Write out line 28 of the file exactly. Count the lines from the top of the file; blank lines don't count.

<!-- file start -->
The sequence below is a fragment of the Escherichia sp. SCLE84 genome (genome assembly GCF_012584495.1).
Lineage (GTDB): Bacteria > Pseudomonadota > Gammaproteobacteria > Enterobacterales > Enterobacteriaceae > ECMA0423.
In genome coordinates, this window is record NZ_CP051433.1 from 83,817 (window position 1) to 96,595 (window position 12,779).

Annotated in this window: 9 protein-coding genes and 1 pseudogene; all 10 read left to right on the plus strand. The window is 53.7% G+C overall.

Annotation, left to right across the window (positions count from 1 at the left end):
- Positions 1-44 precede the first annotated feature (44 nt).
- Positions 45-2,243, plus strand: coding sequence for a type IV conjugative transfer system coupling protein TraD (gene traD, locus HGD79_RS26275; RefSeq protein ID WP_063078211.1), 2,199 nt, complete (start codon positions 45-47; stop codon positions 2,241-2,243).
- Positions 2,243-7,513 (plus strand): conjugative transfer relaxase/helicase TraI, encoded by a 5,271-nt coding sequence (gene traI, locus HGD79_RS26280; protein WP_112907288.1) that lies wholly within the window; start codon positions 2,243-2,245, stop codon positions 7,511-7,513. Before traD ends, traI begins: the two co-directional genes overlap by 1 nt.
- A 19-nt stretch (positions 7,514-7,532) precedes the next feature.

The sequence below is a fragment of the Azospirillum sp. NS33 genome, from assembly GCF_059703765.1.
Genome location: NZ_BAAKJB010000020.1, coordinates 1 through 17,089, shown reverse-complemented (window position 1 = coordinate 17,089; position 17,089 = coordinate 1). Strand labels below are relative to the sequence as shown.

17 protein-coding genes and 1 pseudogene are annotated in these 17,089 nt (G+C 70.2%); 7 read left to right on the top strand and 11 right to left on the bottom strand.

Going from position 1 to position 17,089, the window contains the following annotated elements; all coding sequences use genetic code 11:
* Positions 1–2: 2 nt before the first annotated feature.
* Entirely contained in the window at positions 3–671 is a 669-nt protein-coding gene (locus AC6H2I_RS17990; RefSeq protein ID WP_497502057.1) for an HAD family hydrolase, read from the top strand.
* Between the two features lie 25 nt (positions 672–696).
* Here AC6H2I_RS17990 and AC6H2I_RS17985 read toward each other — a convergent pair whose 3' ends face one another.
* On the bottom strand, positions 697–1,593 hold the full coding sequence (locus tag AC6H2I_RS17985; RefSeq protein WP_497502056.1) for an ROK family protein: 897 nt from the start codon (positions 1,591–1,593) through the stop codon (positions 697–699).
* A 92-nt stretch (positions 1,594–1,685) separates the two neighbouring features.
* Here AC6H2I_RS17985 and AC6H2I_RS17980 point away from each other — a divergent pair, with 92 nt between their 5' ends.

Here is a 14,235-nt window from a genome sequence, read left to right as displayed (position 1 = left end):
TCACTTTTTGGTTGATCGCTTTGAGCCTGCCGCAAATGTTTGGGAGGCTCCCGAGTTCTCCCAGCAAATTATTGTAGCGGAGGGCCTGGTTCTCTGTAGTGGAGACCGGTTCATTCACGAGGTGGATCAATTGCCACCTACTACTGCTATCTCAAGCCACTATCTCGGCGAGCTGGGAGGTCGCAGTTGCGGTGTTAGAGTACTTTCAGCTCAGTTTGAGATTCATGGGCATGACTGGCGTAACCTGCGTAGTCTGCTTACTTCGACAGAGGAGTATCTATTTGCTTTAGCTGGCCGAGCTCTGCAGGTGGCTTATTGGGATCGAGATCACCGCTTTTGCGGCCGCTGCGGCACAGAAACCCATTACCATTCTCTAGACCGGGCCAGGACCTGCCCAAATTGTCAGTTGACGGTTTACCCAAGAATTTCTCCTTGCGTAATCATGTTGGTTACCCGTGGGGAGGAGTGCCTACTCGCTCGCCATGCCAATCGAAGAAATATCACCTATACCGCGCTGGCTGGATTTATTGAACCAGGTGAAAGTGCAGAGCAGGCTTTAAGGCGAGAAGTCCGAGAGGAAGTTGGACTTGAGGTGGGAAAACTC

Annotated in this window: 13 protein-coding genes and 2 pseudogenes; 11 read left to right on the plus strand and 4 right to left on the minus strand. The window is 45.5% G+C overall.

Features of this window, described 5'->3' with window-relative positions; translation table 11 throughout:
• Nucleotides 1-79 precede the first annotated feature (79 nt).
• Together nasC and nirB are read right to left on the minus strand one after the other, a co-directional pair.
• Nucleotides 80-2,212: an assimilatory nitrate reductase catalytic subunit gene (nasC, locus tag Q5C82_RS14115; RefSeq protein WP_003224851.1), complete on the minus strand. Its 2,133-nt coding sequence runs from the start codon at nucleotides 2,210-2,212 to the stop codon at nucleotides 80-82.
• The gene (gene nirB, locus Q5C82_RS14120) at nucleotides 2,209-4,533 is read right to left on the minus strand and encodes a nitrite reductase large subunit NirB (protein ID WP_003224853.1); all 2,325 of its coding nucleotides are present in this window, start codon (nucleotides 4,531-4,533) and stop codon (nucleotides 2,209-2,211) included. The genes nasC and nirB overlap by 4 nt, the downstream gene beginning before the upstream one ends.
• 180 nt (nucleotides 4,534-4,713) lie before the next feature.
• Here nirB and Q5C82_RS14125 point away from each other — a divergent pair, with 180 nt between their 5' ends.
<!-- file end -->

• The gene (gene nirB, locus Q5C82_RS14120) at nucleotides 2,209-4,533 is read right to left on the minus strand and encodes a nitrite reductase large subunit NirB (protein ID WP_003224853.1); all 2,325 of its coding nucleotides are present in this window, start codon (nucleotides 4,531-4,533) and stop codon (nucleotides 2,209-2,211) included. The genes nasC and nirB overlap by 4 nt, the downstream gene beginning before the upstream one ends.